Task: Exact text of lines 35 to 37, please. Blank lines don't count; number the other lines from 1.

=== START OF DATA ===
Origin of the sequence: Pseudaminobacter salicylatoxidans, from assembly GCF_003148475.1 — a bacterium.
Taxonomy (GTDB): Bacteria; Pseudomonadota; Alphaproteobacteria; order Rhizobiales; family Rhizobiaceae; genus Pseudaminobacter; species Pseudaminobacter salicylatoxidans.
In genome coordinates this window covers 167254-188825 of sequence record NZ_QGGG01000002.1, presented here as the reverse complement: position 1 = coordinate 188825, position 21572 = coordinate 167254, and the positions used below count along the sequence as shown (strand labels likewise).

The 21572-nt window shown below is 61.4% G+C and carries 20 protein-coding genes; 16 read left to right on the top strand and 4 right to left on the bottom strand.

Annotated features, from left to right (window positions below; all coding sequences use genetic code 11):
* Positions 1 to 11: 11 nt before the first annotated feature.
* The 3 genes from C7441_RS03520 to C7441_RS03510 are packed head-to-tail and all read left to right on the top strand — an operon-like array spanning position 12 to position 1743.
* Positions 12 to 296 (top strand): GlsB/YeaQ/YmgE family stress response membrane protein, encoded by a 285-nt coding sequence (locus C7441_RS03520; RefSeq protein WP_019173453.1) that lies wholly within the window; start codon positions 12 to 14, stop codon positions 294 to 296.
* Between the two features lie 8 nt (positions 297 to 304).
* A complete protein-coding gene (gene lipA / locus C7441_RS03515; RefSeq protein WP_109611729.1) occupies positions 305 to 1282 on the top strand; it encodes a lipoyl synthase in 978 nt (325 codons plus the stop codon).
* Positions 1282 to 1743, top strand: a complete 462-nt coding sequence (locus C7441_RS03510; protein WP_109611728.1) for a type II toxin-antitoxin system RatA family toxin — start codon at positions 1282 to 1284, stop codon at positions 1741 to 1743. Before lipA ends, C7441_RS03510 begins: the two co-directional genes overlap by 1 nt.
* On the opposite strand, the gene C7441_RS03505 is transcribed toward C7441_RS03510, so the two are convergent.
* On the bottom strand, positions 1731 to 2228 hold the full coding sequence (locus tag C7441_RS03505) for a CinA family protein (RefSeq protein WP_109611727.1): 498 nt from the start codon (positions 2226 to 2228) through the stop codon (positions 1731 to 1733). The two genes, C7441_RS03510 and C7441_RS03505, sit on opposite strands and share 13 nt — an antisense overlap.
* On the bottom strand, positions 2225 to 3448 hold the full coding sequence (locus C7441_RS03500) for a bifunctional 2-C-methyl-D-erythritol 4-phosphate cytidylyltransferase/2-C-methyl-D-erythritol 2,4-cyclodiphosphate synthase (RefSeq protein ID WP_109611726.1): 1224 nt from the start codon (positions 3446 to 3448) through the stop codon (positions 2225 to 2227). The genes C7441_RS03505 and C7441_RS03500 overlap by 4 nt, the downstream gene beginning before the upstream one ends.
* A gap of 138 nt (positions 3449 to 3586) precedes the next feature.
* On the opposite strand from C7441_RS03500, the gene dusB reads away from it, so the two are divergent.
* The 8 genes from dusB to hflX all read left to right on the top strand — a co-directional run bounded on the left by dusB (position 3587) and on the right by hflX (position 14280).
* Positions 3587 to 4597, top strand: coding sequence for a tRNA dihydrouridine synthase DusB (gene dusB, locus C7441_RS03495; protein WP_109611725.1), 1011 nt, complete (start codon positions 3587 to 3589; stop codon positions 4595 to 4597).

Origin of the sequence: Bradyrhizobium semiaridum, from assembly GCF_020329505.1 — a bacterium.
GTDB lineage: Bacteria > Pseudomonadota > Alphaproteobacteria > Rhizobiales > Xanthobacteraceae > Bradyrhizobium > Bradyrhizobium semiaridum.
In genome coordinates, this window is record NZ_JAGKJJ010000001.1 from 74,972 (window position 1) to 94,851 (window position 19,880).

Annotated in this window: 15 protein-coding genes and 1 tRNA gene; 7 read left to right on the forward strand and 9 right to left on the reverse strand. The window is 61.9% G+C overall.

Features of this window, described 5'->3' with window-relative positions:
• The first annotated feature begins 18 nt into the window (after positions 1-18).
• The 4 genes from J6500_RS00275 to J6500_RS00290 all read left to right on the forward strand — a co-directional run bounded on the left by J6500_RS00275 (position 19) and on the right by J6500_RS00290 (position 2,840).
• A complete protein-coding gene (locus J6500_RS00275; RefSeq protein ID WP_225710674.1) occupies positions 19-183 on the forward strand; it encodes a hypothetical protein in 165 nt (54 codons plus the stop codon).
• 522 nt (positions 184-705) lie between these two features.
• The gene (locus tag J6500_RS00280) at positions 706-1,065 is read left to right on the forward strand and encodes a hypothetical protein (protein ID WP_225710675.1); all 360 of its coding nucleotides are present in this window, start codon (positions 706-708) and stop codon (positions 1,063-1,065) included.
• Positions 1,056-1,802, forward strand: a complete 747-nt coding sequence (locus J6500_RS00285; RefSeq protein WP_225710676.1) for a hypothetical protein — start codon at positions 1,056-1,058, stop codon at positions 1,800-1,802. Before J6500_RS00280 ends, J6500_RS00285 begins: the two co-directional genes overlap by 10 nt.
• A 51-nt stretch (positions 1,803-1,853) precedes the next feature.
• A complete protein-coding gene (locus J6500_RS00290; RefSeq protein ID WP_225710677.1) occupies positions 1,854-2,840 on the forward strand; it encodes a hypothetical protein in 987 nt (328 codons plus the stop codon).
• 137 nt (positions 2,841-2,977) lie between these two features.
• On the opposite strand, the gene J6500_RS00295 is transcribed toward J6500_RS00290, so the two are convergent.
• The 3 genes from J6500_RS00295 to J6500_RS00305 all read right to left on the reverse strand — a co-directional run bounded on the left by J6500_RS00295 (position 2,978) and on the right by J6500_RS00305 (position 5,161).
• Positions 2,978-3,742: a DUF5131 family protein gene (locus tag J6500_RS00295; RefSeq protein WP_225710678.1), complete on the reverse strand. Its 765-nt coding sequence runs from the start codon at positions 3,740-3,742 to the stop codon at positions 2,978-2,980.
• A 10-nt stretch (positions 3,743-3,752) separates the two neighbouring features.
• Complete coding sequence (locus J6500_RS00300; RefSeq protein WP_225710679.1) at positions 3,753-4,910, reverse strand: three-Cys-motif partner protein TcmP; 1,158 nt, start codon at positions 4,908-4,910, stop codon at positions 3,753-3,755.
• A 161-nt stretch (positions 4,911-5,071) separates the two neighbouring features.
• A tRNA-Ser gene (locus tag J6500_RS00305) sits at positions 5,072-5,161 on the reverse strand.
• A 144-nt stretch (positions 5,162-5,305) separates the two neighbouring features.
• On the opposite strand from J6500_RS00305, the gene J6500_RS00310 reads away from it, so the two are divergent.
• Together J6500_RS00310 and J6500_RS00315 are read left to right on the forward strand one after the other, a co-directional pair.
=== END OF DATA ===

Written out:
• Positions 2,978-3,742: a DUF5131 family protein gene (locus tag J6500_RS00295; RefSeq protein WP_225710678.1), complete on the reverse strand. Its 765-nt coding sequence runs from the start codon at positions 3,740-3,742 to the stop codon at positions 2,978-2,980.
• A 10-nt stretch (positions 3,743-3,752) separates the two neighbouring features.
• Complete coding sequence (locus J6500_RS00300; RefSeq protein WP_225710679.1) at positions 3,753-4,910, reverse strand: three-Cys-motif partner protein TcmP; 1,158 nt, start codon at positions 4,908-4,910, stop codon at positions 3,753-3,755.